Solving Pinhole Leaks in Copper


I’m experiencing a problem w/our copper waterlines/pipes corroding from the inside out.   I purchased this home back in April 2006.   So far the corrosion appears to be limited to just the Hot Water lines, but I’m afraid to take a look inside the cold water lines.

What’s happening is we keep getting pinhole leaks springing up throughout the hot water lines, and when I recently repaired two holes/leaks I looked at the inside of the lines and saw a lot of corrosion which I have never seen or experienced before.  I had a home inspection completed by a professional before I bought and closed on the house, and they even identified a leak that the previous owner had to fix prior to the closing.  Is there anything else I can do other than replace the entire waterline system?  Also, is there anything I can do because I feel this was an existing problem that the previous owner knew about?

Thank you in advance for any advice you can provide and for helping so many through your show!
askatman 12/10/06 7:19pm.

Copper has been used for domestic water piping for over 50 years.  Copper pinholes are a condition that is somewhat newer.  Pinhole leaks form on the inside of copper piping and erode the wall of copper resulting in holes that leak.  Opinions vary of the cause but many experts believe the corrosion due to a chemical reaction between the water and the copper.

ToolBase Services, the housing industry’s resource for technical information on building products, materials, new technologies, has found that pitting corrosion can be classified into three types:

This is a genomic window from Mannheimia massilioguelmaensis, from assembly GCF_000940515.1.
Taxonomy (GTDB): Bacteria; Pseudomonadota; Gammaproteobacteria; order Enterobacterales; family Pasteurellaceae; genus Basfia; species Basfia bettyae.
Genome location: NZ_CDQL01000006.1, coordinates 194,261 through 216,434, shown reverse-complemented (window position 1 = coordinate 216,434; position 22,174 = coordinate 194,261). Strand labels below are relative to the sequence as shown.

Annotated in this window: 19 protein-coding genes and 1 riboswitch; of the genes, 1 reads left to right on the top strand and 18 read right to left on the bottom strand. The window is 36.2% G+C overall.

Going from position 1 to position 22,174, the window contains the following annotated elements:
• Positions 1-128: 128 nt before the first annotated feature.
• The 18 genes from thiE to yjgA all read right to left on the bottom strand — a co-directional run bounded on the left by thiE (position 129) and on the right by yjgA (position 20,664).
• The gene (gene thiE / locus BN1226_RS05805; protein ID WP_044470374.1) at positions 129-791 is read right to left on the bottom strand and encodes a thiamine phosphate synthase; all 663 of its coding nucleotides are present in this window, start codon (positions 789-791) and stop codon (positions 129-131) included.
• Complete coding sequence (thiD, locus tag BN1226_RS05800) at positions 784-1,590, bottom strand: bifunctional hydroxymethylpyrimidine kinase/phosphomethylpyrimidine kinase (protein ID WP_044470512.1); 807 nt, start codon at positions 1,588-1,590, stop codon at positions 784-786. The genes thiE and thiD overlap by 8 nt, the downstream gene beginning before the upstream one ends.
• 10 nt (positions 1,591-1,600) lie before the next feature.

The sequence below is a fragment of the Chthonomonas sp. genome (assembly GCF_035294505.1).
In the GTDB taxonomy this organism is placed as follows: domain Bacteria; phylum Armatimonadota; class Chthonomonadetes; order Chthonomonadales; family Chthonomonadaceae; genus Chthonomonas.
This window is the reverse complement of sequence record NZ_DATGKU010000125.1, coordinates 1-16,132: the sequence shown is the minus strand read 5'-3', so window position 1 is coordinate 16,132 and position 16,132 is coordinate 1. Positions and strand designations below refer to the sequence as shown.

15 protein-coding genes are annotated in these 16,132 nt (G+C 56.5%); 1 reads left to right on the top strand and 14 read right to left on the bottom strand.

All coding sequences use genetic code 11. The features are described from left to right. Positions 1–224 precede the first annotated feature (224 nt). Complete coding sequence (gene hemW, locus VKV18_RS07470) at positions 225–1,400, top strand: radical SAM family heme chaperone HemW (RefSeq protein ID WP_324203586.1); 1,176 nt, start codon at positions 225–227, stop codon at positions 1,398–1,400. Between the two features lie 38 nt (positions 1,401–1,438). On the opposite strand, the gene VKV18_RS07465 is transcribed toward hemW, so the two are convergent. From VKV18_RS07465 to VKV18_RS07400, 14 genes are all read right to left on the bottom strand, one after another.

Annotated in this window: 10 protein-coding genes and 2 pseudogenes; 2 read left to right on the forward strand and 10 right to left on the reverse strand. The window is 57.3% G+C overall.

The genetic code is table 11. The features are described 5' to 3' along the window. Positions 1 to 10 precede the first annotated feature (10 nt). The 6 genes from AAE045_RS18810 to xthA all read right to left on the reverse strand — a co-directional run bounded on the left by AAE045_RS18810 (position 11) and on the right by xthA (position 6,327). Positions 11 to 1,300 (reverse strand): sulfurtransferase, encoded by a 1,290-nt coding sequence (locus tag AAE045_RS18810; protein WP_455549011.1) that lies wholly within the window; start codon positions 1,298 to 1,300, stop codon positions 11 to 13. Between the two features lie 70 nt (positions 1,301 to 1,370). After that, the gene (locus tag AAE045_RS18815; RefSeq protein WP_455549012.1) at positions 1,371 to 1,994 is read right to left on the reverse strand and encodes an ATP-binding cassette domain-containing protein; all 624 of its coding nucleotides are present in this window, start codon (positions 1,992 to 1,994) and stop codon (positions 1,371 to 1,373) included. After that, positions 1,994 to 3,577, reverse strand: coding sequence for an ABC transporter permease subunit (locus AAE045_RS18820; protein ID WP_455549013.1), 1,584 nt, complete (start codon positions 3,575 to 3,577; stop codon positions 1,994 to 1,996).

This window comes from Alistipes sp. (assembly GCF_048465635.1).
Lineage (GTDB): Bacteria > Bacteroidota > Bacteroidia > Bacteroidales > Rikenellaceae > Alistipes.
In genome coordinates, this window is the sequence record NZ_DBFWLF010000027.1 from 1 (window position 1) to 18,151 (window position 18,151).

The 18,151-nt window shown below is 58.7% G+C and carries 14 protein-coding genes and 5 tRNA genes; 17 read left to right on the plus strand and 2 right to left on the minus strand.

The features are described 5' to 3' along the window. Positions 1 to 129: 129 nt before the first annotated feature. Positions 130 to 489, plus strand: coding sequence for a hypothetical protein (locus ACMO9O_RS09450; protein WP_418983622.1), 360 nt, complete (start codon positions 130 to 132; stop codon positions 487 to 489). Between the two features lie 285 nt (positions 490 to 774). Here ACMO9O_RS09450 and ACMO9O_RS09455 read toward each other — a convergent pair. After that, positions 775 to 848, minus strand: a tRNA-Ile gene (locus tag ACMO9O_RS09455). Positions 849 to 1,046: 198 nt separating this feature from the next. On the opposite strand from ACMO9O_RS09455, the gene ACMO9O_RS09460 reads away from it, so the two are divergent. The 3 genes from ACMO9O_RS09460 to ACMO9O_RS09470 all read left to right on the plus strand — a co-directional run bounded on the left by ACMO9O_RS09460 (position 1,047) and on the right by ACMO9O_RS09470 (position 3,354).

** Type I pitting is associated with hard or moderately hard waters with a pH between 7 and 7.8, and it is most likely to occur in cold water. The pitting is deep and narrow, and results in pipe failure.
** Type II pitting occurs only in certain soft waters, with a pH below 7.2 and occurs rarely in temperatures below 140° F. The pitting that occurs is narrower than in Type I, but still results in pipe failure.
** Type III pitting occurs in cold soft waters having a pH above 8.0. It is a more generalized form of pitting, which tends to be wide and shallow and results in blue water, byproduct releases, or pipe blockage.

To read the complete Toolbase Case Study on pinhole leaks, click here.

Repairing pinhole leaks is done by applying external solder to the holes, by replacing small sections of pipe or in the worst case scenario, by re-plumbing the entire home.

If your problem is severe, I’d recommend you approach this in much the same way as you would if you were suffering from rusted steel plumbing common in homes built from the 1920’s on.

1. Repair as needed as leaks they develop.
2. Plan and budget for a more major upgrade of the accessible parts of the plumbing system in the near future.  By accessible, I mean those that are visible and accessible from a crawlspace or basement.
3. Replace all the inaccessible pipes only if leaks develop.  That being said, if you ever have need to open a wall or ceiling and find copper pipes, never replace the drywall without first replacing the pipes.

As for what you should replace the plumbing with, I’d recommend PEX.  PEX is cross-linked Polyethylene and a relatively new type of plumbing pipe that is showing great promise due to it’s ease of installation, lower cost and energy saving benefits.  To learn more, visit the Plastic Pipe and Fittings Association (PPFA) website for PEX information.

Reaching Tom:  If you have a home improvement question or comment on this topic, please post it here.  For answers to other home improvement questions, please email Tom at so your question can be used in future blog entries.

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